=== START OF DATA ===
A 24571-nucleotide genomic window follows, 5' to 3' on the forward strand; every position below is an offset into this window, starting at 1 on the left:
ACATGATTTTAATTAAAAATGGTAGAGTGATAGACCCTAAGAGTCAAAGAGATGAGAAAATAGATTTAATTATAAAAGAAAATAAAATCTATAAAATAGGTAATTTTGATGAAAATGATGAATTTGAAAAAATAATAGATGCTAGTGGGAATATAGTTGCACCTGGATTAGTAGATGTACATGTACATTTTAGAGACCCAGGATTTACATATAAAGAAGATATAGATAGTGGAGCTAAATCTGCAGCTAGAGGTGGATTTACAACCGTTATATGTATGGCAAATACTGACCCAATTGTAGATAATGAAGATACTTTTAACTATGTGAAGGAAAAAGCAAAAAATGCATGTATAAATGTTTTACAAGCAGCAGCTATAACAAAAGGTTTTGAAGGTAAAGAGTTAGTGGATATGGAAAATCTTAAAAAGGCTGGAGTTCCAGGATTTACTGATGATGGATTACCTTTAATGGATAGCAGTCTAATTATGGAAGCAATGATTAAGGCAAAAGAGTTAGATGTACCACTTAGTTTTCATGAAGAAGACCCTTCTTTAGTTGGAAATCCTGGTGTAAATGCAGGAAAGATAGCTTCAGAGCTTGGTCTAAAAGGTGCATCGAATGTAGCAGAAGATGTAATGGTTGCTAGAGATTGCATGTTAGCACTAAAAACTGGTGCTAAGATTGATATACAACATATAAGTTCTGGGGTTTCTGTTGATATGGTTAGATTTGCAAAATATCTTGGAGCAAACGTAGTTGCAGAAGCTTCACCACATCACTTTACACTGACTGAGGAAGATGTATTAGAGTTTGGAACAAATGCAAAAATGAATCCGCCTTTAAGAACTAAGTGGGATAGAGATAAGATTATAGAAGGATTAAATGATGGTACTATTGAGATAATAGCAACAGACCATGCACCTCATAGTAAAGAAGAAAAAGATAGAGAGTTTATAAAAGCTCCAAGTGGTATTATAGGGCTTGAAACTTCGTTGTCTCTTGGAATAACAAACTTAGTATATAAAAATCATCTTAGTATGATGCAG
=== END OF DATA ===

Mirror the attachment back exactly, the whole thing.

A 24571-nucleotide genomic window follows, 5' to 3' on the forward strand; every position below is an offset into this window, starting at 1 on the left:
ACATGATTTTAATTAAAAATGGTAGAGTGATAGACCCTAAGAGTCAAAGAGATGAGAAAATAGATTTAATTATAAAAGAAAATAAAATCTATAAAATAGGTAATTTTGATGAAAATGATGAATTTGAAAAAATAATAGATGCTAGTGGGAATATAGTTGCACCTGGATTAGTAGATGTACATGTACATTTTAGAGACCCAGGATTTACATATAAAGAAGATATAGATAGTGGAGCTAAATCTGCAGCTAGAGGTGGATTTACAACCGTTATATGTATGGCAAATACTGACCCAATTGTAGATAATGAAGATACTTTTAACTATGTGAAGGAAAAAGCAAAAAATGCATGTATAAATGTTTTACAAGCAGCAGCTATAACAAAAGGTTTTGAAGGTAAAGAGTTAGTGGATATGGAAAATCTTAAAAAGGCTGGAGTTCCAGGATTTACTGATGATGGATTACCTTTAATGGATAGCAGTCTAATTATGGAAGCAATGATTAAGGCAAAAGAGTTAGATGTACCACTTAGTTTTCATGAAGAAGACCCTTCTTTAGTTGGAAATCCTGGTGTAAATGCAGGAAAGATAGCTTCAGAGCTTGGTCTAAAAGGTGCATCGAATGTAGCAGAAGATGTAATGGTTGCTAGAGATTGCATGTTAGCACTAAAAACTGGTGCTAAGATTGATATACAACATATAAGTTCTGGGGTTTCTGTTGATATGGTTAGATTTGCAAAATATCTTGGAGCAAACGTAGTTGCAGAAGCTTCACCACATCACTTTACACTGACTGAGGAAGATGTATTAGAGTTTGGAACAAATGCAAAAATGAATCCGCCTTTAAGAACTAAGTGGGATAGAGATAAGATTATAGAAGGATTAAATGATGGTACTATTGAGATAATAGCAACAGACCATGCACCTCATAGTAAAGAAGAAAAAGATAGAGAGTTTATAAAAGCTCCAAGTGGTATTATAGGGCTTGAAACTTCGTTGTCTCTTGGAATAACAAACTTAGTATATAAAAATCATCTTAGTATGATGCAG